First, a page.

A new schedule is coming for county middle schools, and it will not include traditional reading classes.
The Howard County Board of Education is scheduled to vote on the proposed change Thursday, Jan. 26, and according to board Vice Chairman Frank Aquino, "This is going to pass at some time or another, whether it's next week or next year."
Under the new schedule, all Howard County middle schools would have a 50-minute, seven-period schedule, as opposed to current variations on a 45-minute, eight-period day.
Traditional reading classes would be eliminated, as literacy instruction would be infused into other classes.
The changes have been roundly denounced by county teachers, who packed a public hearing last week to voice their opposition.
The changes are being considered in the wake of a new state curriculum that emphasizes infusing literacy instruction into all content areas, said Clarissa Evans, executive director of school improvement and curricular program. School officials say stand-alone reading class is inconsistent with the new curriculum, which goes into effect for the 2012-13 academic year.
On Thursday, Jan. 19, a four-hour long work session with the board and central office staff members resulted in several scheduling options being presented for consideration next week, all based around freeing involved teachers from administrative duties or meetings during the implementation period.
One possibility, said William Ryan, executive director of school improvement and administration, is to have an every-other-day planning period for those teachers, who already have one planning period devoted to administrative duties like lunch supervision or collaborative planning meetings.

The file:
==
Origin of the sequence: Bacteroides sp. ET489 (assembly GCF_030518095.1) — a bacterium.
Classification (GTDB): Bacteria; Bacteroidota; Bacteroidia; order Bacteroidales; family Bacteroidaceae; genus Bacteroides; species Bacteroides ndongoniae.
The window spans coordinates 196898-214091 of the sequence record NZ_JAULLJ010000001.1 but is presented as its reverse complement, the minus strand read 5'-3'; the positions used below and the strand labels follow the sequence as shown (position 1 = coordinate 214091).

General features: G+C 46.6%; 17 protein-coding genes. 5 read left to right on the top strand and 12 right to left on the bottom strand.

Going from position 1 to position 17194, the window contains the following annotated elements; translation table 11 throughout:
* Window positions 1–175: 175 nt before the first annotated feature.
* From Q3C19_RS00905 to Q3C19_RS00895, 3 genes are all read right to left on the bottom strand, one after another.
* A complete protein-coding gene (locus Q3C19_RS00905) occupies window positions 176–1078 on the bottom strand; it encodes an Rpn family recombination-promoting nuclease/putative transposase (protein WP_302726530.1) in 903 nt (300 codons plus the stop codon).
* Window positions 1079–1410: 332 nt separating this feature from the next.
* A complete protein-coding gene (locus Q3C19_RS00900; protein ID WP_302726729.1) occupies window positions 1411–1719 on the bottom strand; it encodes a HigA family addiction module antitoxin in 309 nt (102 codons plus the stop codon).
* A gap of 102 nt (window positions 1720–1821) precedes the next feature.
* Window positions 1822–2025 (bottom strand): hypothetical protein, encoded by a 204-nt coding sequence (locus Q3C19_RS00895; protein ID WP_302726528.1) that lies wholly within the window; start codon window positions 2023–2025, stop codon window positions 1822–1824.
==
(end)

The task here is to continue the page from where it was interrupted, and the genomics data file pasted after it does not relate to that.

Another option allowing the teachers a program planning period every day is on the table, but that would require an additional teacher at each of the middle schools, said Linda Wise, chief academic officer, and would cost $1.3 million.
"It's staggering to me," she said. "We don't believe that's necessary."
Under the proposed changes, all students would have an English Language Arts class and below-grade readers would also have a reading-specificclass during the school day. At- or above-level readers could take an "advanced inquiry and innovation" course, like economic literacy.
The system would not eliminate explicit reading instruction for students who need it, Evans said, and reading instruction in other classes would not just be "tacked on at the end of the class." Rather, middle schools will undergo a massive change in curriculum, and "content-area" teachers — like those who teach science, social studies or math — would have lessons several times a week that focus on critical reading and response skills.
"We're restructuring to an extent that I think is greater than people understand in all classes to emphasize literacy skills," she said.